RPGs aren't just for nerds in mom's basement

Published on Thursday, 27 February 2014 23:12 - Written by Michael Hale Guest Columnist

Few things have shaped me and informed my perspective on life as my time invested in role-playing games.

The “Dungeons & Dragons” series in particular has been a centerpiece, though that’s not the only game I limit myself to in the realm of RPGs.

For those who might not know, “D&D,” as well as most “pen-and-paper” game systems, involves one person who presents a scenario (sometimes with models of cities and a grid to play on) and players who create their own characters and roll dice to get through the scenario presented. These games can take a medieval/fantasy setting, but they can also exist in space, alternate history, or (literally) anywhere you can imagine.

I was introduced to the idea of what “D&D” was when I was very little, however, being a child of the ’80s, various factors correlated to make the subject of the pen-and-paper game system seem like something evil. I grew up under a myth that the game was assuredly going to corrupt me and lead me to crime, insanity and (seriously) even murder people. The bizarre Public Service Announcements that existed showing that “D&D” was literally going to lead somebody to kill an innocent child really was the high (low?) point of the kind of scares that parent groups tried to conjure. A quick search on YouTube for these dark and bizarre PSAs can give you a window into a mindset that did not really rear its head again until “Harry Potter” and (hopefully) we will never see its ilk again.

Moving forward almost 20 years, we now see “D&D” as something whose game books, novels, dice and other products are sold in stores in almost every major city. The increase in acceptance of fantasy genre elements, largely brought about by the massive success of the “Lord of the Rings” films, has also lead to greater acceptance of things such as “D&D” in world of “everyday America.”

So what has kept the appeal of this game going for so long and despite having had the kind of reputation it has endured? In my own opinion, it is because it is one of the few activities that can be customized for all ages. I know parents who teach their children “D&D” by having their “imaginary friends” become figures they can move around. I know of adults who use “D&D” to help them work out issues in their writing by, in a sense, live-playing scenes from their works with their friends playing as different characters. In some more serious cases, I know of friends who tackle their own emotional demons by role playing their way through re-imaged difficulties where their bad day is a dragon they can slay. Sure, this kind of thing will not solve his/her problems, but it is a way to help overcome certain kinds of anxieties and it can help those who are powerless feel like they can take part in problem-solving a way out of a dilemma.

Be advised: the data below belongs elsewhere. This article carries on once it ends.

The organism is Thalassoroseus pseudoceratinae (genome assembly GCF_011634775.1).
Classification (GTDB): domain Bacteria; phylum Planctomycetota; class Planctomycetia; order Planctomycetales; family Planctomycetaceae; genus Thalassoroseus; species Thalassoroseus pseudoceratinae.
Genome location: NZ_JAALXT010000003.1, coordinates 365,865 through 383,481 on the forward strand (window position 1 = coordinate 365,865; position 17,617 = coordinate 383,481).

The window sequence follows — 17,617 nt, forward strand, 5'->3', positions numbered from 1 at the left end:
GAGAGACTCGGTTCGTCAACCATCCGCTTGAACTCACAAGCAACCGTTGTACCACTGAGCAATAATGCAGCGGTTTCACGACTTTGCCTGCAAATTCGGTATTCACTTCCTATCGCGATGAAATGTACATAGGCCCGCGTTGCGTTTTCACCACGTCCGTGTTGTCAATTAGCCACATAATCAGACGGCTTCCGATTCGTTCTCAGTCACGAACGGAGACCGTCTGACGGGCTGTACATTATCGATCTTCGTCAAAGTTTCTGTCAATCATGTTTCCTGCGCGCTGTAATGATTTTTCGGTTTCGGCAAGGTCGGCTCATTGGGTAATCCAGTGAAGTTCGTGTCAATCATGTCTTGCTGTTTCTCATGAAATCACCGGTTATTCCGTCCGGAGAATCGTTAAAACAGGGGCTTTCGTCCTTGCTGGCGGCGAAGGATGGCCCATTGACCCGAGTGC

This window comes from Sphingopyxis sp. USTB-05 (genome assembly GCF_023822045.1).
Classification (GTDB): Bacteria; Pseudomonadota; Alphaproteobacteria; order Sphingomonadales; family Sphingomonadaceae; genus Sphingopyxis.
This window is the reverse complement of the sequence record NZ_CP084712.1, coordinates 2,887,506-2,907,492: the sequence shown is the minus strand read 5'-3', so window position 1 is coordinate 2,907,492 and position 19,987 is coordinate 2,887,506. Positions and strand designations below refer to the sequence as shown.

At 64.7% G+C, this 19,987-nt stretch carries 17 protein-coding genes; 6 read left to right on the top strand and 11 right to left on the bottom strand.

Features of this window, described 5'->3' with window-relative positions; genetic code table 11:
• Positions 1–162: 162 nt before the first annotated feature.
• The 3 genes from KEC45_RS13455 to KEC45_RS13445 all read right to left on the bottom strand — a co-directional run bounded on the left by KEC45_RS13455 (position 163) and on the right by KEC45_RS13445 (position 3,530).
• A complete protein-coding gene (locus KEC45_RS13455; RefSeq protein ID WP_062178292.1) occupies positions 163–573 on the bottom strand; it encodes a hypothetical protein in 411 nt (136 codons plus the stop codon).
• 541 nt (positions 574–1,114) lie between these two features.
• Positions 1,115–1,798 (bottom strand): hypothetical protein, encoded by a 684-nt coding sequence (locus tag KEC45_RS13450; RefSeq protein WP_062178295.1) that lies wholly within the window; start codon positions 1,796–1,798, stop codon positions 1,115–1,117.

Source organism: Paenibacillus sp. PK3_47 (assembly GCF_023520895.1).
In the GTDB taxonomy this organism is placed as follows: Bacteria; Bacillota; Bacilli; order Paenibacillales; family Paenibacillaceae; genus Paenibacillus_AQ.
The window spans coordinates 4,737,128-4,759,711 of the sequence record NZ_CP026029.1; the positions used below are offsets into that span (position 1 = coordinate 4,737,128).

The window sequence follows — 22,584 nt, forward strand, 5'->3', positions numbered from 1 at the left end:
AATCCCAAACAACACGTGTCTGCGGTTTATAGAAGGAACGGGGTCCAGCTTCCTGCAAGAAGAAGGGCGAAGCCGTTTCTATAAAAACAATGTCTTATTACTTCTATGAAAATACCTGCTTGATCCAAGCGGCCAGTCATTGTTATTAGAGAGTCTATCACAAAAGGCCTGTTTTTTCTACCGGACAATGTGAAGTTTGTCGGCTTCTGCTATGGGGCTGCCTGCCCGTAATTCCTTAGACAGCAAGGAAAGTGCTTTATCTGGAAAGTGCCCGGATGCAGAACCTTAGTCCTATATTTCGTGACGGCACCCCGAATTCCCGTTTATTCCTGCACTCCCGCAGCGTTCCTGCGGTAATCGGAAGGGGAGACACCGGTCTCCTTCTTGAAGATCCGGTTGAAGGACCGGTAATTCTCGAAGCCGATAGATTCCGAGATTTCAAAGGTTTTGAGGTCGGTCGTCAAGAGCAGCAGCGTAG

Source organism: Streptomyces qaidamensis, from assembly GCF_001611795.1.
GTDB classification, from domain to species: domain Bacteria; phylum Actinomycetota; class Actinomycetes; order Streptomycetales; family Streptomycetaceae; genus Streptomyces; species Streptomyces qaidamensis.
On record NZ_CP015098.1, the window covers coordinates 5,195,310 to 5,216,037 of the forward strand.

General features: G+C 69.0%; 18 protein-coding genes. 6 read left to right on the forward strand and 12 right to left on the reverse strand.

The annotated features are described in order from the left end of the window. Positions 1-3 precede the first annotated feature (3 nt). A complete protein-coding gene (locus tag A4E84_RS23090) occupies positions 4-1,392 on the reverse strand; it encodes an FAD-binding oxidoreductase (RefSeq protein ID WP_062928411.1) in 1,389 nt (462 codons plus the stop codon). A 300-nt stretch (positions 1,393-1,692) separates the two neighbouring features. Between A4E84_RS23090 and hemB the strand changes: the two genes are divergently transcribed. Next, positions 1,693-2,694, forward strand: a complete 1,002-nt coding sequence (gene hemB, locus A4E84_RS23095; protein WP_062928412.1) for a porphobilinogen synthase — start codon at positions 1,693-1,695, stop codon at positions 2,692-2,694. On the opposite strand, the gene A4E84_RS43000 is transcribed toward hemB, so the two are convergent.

I know of almost no other activity where people can get together and be enthralled in a story. The task of running a “D&D” game can be challenging, but so can applying for graduate school, trying to re-build a car, or fixing the sink without the help of a plumber. With practice anybody can do almost anything and no other leisure activity so encourages not only reading but team-building. “D&D” can be run many, many ways, however the best way is when the game runner presents a challenge, say: a town has been invaded by a dragon. The players assume the characters they create with limitations, however since (normally) no two people at a table play the same character, everybody sees they have gifts that, together, can help others. With luck and some conversation, the problem (i.e.: that dastardly dragon) will be solved and the town will be saved.

“D&D” (and role-playing games in general) is something I believe can help children with everything from learning how to read to even math. Those characters you create have stats based on mathematical systems and, with some help, kids can learn about numbers while using an elf to hunt in the forests where you, the parent, are helping them as opposed to simple worksheets. “D&D” can be re-imagined to help teens re-create famous battles in their literature or history classes. The idea of what “D&D” is is the best part – it is literally up to your imagination.

While there is a stigma about “D&D” and all role-playing games as being “something people play in their basements,” check out the Learn To Play sets, look into the different editions of the games, try it out and get people together around your table. At the worst you might eat and drink and misunderstand the rules completely with your friends and family or you’ll help everybody have a great time and work together to be heroes. Either way, a great time should be had and that is always the main point of games and togetherness.

Michael Hale is currently a graduate student at the University of Texas at Tyler and a general aficionado of comic books, films, video games and all things geek-related.